Title: How to Capture a Duke Series: Matchmaking for Wallflowers #1
Release Date: January 26, 2016
Genres: Historical Romance
Fiona Amberly is more intrigued by the Roman ruins near her manor house than she is by balls. When her dying Grandmother worries about Fiona's future, Fiona stammers that she's secretly engaged. Soon she finds herself promising that she will introduce her husband-to-be by Christmas.
One dutiful duke...
Percival Carmichael, new Duke of Alfriston, is in a hurry. He's off to propose to London's most eligible debutante. After nearly dying at Waterloo, he's vowed to spend the rest of his life living up to the ton's expectations.
One fallen tree...
When Fiona tries to warn a passing coach about a tree in the road, the driver mistakes her for a highwaywoman. Evidently he's not used to seeing women attired in clothes only suitable for archaeology waving knives. After the driver flees, Fiona decides she may as well borrow the handsome passenger...
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*I received a free copy of this book from the author in exchange for an honest review. This does not affect my opinion of the book or the content of my review.*
HOW TO CAPTURE A DUKE is the first book in the Matchmaking for Wallflowers series.
POV: Third person
Setting: 1800s, England
Sexual Content: explicit, for 18 up
Pet Peeves Included: Referring to female body parts as “her sex,” even in dialogue
Jennifer’s Review of HOW TO CAPTURE A DUKE
HOW TO CAPTURE A DUKE is a fun, entertaining, and sweet story. I enjoyed reading it very much.
The story moves along at a quick pace. The author did a great job of keeping my interest. She revealed backstory in small pieces, rather than dumping it on the reader. The setting descriptions don’t bog down the story. HOW TO CAPTURE A DUKE was an easy read, with consistency and logical progression.
Fiona and Percival are likable characters. Fiona makes bad choices, but it’s easy to relate to her and understand why she does the things she does. Percival is handsome and nobility, yet he’s not overly arrogant. I liked that Fiona and Percival both had self-perceived weaknesses that made them less than desirable choices of mates for high society prospects. Fiona is a great character because she takes matters into her own hands, forges her own future, and never becomes a damsel in distress.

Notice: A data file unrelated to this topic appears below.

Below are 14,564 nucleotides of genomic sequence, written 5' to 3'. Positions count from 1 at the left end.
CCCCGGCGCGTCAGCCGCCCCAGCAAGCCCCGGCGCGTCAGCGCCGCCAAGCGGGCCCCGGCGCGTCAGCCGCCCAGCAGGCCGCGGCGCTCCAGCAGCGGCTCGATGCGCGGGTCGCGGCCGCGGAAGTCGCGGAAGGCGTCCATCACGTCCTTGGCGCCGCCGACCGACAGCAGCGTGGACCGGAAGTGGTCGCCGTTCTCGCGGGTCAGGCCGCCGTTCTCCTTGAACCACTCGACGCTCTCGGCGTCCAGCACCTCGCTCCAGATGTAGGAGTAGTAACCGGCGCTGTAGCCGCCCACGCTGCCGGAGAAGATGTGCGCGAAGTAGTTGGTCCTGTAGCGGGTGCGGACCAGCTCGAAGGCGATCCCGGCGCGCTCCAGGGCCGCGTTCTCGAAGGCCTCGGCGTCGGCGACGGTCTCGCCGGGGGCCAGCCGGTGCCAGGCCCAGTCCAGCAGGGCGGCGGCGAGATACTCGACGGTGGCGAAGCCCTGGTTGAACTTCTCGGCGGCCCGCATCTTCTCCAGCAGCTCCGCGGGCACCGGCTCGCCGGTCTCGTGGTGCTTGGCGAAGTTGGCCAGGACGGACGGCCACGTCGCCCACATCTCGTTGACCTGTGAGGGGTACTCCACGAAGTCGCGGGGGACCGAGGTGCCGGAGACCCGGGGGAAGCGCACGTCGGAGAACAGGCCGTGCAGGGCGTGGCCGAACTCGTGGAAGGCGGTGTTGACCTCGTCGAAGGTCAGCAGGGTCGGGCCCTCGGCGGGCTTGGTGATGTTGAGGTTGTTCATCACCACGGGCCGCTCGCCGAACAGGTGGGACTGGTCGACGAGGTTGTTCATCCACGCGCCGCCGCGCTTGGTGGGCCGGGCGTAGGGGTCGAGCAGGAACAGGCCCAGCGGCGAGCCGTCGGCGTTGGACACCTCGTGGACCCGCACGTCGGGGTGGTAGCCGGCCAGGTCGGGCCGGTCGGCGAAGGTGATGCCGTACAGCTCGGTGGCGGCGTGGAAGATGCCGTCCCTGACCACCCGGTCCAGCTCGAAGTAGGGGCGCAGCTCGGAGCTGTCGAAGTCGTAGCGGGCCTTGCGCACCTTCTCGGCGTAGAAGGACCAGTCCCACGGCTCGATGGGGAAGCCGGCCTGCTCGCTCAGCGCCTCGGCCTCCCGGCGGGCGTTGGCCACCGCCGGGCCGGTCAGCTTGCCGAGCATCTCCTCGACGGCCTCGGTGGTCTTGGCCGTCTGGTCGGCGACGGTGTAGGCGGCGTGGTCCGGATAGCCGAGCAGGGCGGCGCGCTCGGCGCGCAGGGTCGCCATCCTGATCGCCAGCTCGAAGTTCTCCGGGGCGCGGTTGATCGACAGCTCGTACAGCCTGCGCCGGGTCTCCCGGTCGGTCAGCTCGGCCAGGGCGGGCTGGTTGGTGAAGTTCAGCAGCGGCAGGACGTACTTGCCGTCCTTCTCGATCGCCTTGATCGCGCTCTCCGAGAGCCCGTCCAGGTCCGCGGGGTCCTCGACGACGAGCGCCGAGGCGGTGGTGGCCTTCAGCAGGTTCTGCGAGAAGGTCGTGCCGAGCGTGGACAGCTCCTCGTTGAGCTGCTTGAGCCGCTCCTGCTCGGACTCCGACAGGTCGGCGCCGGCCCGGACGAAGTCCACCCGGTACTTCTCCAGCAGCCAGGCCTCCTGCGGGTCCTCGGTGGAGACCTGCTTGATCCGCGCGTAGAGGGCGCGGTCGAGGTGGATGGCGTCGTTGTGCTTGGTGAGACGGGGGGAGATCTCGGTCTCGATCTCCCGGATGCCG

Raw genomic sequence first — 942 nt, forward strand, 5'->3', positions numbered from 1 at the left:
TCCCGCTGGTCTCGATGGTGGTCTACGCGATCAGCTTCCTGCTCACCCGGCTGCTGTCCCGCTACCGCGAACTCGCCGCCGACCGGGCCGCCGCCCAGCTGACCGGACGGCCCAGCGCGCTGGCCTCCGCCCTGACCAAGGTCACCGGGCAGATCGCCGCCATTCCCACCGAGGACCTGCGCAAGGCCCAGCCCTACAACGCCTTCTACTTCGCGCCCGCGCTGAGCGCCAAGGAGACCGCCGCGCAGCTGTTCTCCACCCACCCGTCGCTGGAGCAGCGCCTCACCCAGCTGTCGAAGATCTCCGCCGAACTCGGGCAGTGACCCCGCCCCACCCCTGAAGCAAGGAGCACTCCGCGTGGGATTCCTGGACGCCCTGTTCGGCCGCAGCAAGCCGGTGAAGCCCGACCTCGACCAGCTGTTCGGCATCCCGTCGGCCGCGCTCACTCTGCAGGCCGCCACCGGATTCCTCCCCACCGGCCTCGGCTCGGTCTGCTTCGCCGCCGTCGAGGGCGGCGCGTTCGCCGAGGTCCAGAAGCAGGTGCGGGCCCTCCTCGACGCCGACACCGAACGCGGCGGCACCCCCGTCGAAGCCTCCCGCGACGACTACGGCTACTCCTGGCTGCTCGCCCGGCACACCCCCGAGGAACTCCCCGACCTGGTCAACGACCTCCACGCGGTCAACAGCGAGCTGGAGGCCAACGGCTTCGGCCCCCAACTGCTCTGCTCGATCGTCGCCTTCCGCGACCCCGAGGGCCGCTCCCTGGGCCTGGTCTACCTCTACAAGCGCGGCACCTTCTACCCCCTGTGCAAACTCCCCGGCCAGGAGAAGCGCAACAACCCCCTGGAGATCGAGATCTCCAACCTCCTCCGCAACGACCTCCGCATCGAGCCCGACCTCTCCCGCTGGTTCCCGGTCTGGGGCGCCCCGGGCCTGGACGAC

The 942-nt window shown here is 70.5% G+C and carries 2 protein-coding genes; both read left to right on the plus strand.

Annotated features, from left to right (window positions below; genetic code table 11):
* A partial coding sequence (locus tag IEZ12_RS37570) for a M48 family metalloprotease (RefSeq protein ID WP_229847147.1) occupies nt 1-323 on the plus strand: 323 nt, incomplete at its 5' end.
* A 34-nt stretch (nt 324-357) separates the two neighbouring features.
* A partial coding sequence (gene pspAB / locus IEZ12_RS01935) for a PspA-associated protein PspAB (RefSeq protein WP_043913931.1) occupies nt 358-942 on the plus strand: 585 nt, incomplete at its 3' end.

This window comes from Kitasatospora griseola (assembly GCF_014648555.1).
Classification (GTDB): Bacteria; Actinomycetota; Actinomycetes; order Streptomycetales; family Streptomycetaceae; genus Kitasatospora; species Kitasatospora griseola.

I thought the author did a great job with character development. I felt like I got to know the characters very well. One thing, though, that threw me off was how Percival used expressions like “By Zeus.” It seemed to be an odd expression for a man in this time period, because England in the late 1800s was primarily Christian. I would think people would consider this expression blasphemous. Also, it is inconsistent with his other expressions like “Help me God.”
Overall, the book was well edited. There were a few errors. For example, Fiona’s grandmother sometimes refers to her as “my niece,” but other times refers to her as “my granddaughter.” I was also confused about the color of Fiona’s hair. The words red, ginger, and auburn all call up different images in my mind. The author used them interchangeably, which was confusing to me. I also noticed some problems with the POV character noticing things he or she shouldn’t be able to notice. For example, how could Fiona tell something was salty by touching it?
Some readers will not like the author’s use of euphemisms to describe human anatomy like “her sex,” “rod,” and “manhood.” This might not be unusual for this genre; I don’t know because I am not very well read in historical romances. I did see some reviews that mentioned this, though.
As I said before, I really enjoyed reading HOW TO CAPTURE A DUKE. It was silly at times, heartbreaking at other times. I’m not a sappy person, but I actually teared up in some parts. I strongly recommend this book to readers of historical romance, particularly readers who like strong and stubborn female leads. I give it an “A”, the equivalent of 5 stars.